Monday, July 30

Holy


Saturday, July 28

Camp!

So, I managed to come home for my 24 hours off this weekend. It's nice to have a break from the fast pace camp life. 


These are my amazing campers from last week. I was able to hang out with them for cabin time. They are super great!


Here are the W.I.T.s and I all gussied up for Day Camp greeting.


The vikings!


Rodeo, one of the dogs the wrangling staff dog sat for.


And the wranglers and me doing a drill.



Wednesday, July 25

Saturday, July 21

Wednesday, July 18

Sunday, July 15

Angels

One of my new favorite worship songs!

Wednesday, July 11

Saturday, July 7

Wednesday, July 4

“Freedom is never given, it is won.”

4th of July is a fun day where friends and families hang out while enjoying good food. Here are some great recipes I found. I'll be at camp, so I won't be able to test these out, but I hope some of you enjoy them!

History on 4th of July:

“May it be to the world, what I believe it will be … the signal of arousing men to burst the chains … and to assume the blessings and security of self-government. That form, which we have substituted, restores the free right to the unbounded exercise of reason and freedom of opinion. All eyes are opened, or opening, to the rights of man. … For ourselves, let the annual return of this day forever refresh our recollections of these rights, and an undiminished devotion to them. “
-Thomas Jefferson, on the Declaration of Independence and the celebration of the 4th of July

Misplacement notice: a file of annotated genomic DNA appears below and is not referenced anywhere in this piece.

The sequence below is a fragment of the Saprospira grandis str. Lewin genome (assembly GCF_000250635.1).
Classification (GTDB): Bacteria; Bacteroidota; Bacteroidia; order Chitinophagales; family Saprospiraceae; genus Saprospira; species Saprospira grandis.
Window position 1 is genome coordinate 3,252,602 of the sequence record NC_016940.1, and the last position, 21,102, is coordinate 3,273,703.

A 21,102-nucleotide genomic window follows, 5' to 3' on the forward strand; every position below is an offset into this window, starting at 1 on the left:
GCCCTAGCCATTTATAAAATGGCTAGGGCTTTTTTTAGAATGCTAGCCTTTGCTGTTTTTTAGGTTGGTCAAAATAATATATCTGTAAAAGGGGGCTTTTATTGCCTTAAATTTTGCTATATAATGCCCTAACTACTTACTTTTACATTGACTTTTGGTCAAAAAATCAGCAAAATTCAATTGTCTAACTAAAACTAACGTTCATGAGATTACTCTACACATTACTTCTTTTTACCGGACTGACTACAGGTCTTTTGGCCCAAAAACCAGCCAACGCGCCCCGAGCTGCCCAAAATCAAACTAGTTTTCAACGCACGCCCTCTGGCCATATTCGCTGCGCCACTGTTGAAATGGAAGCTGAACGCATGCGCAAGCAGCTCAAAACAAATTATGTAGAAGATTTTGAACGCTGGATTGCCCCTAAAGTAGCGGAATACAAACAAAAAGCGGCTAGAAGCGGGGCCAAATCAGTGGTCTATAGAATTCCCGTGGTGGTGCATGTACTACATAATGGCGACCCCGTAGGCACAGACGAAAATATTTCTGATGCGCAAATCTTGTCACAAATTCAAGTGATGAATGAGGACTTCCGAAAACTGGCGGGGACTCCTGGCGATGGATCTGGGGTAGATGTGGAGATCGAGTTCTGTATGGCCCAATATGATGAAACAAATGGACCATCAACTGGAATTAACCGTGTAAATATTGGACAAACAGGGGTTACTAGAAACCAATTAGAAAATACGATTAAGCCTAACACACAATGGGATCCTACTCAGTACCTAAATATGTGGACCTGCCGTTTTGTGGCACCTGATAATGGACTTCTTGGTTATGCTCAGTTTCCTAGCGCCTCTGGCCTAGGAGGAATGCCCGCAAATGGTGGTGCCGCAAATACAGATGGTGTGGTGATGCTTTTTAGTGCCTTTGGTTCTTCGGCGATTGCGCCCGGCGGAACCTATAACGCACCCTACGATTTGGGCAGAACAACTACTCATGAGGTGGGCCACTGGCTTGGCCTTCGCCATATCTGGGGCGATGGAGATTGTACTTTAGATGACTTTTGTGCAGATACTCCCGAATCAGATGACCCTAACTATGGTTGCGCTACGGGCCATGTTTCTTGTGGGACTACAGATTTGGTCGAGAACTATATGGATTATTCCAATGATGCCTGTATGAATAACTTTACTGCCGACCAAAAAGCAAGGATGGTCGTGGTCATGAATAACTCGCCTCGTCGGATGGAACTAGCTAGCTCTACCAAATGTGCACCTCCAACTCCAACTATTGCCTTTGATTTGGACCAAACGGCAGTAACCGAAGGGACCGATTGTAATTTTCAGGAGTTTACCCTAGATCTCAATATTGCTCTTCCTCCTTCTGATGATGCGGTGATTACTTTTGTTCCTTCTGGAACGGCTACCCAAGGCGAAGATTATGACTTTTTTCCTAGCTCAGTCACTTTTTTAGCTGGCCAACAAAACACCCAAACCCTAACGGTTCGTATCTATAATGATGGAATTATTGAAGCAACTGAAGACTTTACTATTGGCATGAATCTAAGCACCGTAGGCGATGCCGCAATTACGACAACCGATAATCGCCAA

Sure, we love the picnics and food, gathering with our friends and family and watching fireworks, but how did the 4th of July start and why do we do these things?
In grade school, we learn that the 4th of July has something to do with George Washington and the official break of the US colonies from British rule. And that is true. But here’s how the great nation of the United States came to be.
When the States first were settled, England was in charge, and taxed the colonists harshly. What was completely infuriating to these people was that although a good amount of their income went to King George III, they had no representation in Parliament. Basically, they had no say in creating the laws which taxed them mercilessly. When tempers flared, and protests began to occur, the British sent troops to the States to quell any rebellions. The situation eventually became worse and worse and war was on the horizon.
Richard Henry Lee of Virginia was actually the first person who introduced a resolution to the Continental Congress to declare the US free from England on June 7, 1776. A few days later, on June 11 of the same year, a committee comprised of Thomas Jefferson, Benjamin Franklin, John Adams, Roger Sherman and Robert R. Livingston, met to create a more formal document that stipulated why the US wanted to be free of British rule and the basic elements of what the new government in the US represented. This document, after several revisions, was what became known as the Declaration of Independence and was officially signed into law on July 4, 1776.
The celebration we now know as the 4th of July actually began in Philadelphia on the one-year anniversary of the signing of the Declaration. Congress was adjourned early and celebrations with bonfires and fireworks continued throughout the evening hours.
The 4th of July was not declared a legal holiday until 1941.

Did you know?
Fireworks were invented in China somewhere around the 2nd century BC.
Marco Polo discovered fireworks on his travels, brought them back to Italy, the eventually worked their way over to Western Europe and reached the United States in the early 1500s.
Three American Presidents died on July 4th. Both Thomas Jefferson and John Adams died in 1826 and James Monroe in 1831.
June 14th is Flag Day. This is the day that the Stars and Stripes were authorized by congress as the national flag.
Seven of the thirteen stripes on the flag are red. The stripes represent the original 13 colonies of the US.
On the first US flag, the stars were displayed in a circle so that no state would be higher or above the next. A star was added each time a new state was annexed into the Union.


Have a good day!!